The least obnoxious attempt at pandering, by means of censorship, was in A Streetcar Named Desire. To bring such a "ball-sy" play to the screen took a great deal of effort, I am the director, Elia Kazan. Not only does the play portray alcoholism, homosexuality, and rape, but it also describes an abusive, lower-class couple set up to suggest couples in real life. Such a movie/play would be one that people even of today might have a problem with. For the time, I feel the movie was very realistically done. While we never see Stella (Kim Hunter) and Stanley (Marlon Brando) in bed together or the actual rape, and are never really told the truth about Blanche's husband, the movie still stays as true as possible to the play.

     In my opinion Jane Fonda's A Doll's House was not in the least successful in its attempt to convey "women's lib" for the 1970s woman. Instead, a more effective approach would have been to have actually set the movie in the present day. In that way more people would have understood both Nora and Jane in their attempts to liberate themselves. As it was, Jane Fonda's A Doll's House would have to be the least successful cinematic attempt to "open up" the original play for today's audience. Most would argue that the play adaptation itself was so bad that, by the end, the audience would have more than likely could have cared less about what had happened to Jane's Nora. Also, the attempt at giving Nora more dimensions by adding those extra scenes, especially at the beginning and out in the snow so much, was really unnecessary.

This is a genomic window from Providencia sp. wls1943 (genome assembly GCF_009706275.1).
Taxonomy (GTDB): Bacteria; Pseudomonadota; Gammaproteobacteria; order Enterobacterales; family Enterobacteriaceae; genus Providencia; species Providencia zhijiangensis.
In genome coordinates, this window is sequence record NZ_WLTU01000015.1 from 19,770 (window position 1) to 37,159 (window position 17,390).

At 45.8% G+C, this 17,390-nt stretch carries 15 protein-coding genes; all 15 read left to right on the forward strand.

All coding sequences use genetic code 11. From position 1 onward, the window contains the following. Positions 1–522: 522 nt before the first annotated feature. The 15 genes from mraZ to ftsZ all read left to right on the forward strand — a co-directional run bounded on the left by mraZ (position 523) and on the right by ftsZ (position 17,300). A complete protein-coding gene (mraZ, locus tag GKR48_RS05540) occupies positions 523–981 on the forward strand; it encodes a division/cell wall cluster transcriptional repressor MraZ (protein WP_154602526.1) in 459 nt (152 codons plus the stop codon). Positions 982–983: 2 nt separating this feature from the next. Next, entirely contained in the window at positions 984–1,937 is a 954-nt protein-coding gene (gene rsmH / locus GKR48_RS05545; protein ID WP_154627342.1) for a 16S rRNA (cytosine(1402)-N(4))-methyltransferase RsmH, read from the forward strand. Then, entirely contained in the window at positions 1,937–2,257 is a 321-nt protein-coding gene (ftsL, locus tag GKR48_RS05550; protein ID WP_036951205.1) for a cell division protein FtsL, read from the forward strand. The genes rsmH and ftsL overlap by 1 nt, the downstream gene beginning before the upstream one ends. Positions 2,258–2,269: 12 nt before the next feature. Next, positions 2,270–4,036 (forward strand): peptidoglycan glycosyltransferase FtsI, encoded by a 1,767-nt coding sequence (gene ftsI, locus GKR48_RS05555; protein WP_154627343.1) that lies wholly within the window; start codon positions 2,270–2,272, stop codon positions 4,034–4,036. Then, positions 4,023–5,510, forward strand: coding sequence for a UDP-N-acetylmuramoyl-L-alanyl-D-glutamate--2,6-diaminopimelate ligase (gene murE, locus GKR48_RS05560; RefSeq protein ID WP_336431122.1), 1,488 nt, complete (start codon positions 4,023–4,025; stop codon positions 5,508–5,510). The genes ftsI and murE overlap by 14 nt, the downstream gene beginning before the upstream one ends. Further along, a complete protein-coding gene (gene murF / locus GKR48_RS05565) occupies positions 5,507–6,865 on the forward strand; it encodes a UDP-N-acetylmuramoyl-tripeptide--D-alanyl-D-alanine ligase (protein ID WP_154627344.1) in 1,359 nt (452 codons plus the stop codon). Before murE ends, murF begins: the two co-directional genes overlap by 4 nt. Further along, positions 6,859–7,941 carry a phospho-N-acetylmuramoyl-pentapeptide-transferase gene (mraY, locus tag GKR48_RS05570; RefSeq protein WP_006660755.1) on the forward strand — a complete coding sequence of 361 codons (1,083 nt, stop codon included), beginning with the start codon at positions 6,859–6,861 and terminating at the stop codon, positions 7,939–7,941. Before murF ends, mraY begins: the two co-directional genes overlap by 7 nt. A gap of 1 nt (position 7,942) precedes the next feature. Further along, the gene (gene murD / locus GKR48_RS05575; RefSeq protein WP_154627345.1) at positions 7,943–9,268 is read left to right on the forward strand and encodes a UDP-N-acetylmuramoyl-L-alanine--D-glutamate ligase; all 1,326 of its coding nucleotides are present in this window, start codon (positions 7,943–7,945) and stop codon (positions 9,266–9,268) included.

On the contrary, the second version of A Doll's House, the one by Patrick Garland was much better at conveying the attempt of Claire Bloom's Nora to liberate herself from her claustrophobic and soffocating marriage with Anthony Hopkins' Torvald.

     Elia Kazan, the director of A Streetcar Named Desire was by far the best, or most successful, director in presenting the original intent of the work. This director had many obstacles to overcome due to the time's censorship rules that most directors would have shied away from. Instead, this director challenged them and tastefully skirted the more tabooed subjects and gave us a wonderful and award-winning adoption that I am sure made Tennessee proud!

     After having watched Marlon Brando portray Stanley Kowalsky, I would like to see him play Heathcliff instead of Laurence Olivier in a movie adaptation of Emily Brontė's Wuthering Heights. After he had tackled such a tough role of Stanley Kowalski, I feel he would have a great deal to offer in undertaking such a dark and mysterious role as Heathcliff and would have helped to have make a much more effective film adaptation than was William Wyler's 1939 version.

     As one can see by the above comments, there are a lot of different factors that go into making a film adaptation of a literary work effective or not so effective.

Ginny L. Snow